15 Natural Sources of Water for Emergency Survival You Didn’t Know About

Water is essential for survival, and in an emergency situation, finding clean drinking water can be a challenge. But did you know that nature provides many surprising sources of water that can keep you alive? Here are 15 natural water sources you might not have considered.

1. Dew Drops

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In the early morning, you can often find dew drops clinging to grass and leaves. By tying a clean cloth or bandana around your ankles and walking through the grass, you can collect these droplets and wring out the water into a container.

2. Tree Forks

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Some trees, like maples and birches, have forked branches that can collect rainwater. Look for a tree with a deep, bowl-shaped fork and you may find a small reservoir of water waiting for you.

3. Rock Crevices

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In rocky areas, keep an eye out for crevices and depressions where water may have collected after rainfall. Even small amounts can add up over time.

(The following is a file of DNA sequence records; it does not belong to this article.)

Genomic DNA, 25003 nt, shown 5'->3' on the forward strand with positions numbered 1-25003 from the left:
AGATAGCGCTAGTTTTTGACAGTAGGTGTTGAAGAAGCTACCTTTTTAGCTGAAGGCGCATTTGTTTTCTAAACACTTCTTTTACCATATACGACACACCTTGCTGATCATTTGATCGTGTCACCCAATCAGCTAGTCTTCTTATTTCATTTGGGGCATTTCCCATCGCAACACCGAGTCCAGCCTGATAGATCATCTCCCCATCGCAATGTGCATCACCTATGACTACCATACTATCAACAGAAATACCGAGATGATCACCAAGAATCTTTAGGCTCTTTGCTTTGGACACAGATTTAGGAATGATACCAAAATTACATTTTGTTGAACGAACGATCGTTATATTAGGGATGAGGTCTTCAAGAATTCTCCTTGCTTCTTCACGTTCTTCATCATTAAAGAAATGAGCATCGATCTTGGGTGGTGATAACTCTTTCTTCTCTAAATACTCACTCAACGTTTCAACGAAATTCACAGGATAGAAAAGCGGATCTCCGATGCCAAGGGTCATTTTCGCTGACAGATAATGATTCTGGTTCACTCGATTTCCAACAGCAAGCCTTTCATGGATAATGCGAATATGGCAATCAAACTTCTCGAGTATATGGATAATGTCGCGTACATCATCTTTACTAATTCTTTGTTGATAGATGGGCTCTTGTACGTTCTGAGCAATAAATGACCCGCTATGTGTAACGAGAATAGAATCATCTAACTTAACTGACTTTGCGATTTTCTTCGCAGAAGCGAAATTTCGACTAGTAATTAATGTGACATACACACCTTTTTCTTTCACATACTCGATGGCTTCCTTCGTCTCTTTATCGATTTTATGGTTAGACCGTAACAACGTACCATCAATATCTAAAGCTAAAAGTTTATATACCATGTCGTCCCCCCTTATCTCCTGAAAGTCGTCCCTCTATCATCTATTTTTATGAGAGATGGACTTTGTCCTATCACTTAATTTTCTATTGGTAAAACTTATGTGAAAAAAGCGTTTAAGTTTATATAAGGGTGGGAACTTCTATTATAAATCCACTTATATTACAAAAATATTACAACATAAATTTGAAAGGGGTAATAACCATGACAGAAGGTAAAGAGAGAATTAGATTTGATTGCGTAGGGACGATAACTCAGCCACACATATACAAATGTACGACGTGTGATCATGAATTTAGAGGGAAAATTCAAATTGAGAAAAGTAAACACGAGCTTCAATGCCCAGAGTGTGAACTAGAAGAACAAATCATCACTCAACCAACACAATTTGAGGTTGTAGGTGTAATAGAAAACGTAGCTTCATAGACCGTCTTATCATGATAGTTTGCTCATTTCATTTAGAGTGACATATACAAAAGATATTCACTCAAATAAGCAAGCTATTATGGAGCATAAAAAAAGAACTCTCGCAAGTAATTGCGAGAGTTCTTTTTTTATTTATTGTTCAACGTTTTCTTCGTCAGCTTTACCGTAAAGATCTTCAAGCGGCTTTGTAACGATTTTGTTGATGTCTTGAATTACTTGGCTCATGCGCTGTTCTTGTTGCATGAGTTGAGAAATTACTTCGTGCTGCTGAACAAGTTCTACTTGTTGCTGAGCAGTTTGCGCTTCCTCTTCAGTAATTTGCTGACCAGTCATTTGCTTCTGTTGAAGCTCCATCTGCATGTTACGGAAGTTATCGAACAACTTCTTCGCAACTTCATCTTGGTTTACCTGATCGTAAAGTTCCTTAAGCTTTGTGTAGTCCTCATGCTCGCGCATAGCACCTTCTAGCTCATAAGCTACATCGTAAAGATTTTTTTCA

4. Banana and Plantain Leaves

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The large, broad leaves of banana and plantain plants are great for catching rainwater. If you find yourself in an area with these plants during a rainstorm, try tying the leaves into a funnel shape to direct the water into a container.

5. Beach Wells

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If you’re near a beach, you can dig a hole a few feet back from the high tide line until you reach damp sand. Allow the water to seep into the hole and collect it with a container.

6. Solar Still

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A solar still is a simple device that uses the sun’s heat to collect water from the ground. Dig a hole, place a container in the center, cover the hole with plastic, and place a small rock in the center of the plastic. As the sun heats the ground, water will evaporate and condense on the underside of the plastic, dripping into the container.

7. Plant Transpiration

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Tie a plastic bag around a leafy branch in direct sunlight. As the plant releases moisture through its leaves, the water will collect in the bag.

8. Cacti

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If you find yourself in a desert environment, some species of cacti, like the barrel cactus, store water in their thick stems. Cut off the top of the cactus and mash or squeeze the pulp to extract the water.

9. Bamboo

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Bamboo stalks often have hollow chambers that can collect rainwater. Cut the bamboo just below a joint and drain the water inside.

10. Animal Trails

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Animals often leave trails leading to water sources. If you spot a game trail, follow it downhill. It may lead you to a stream or pond.

11. Snow and Ice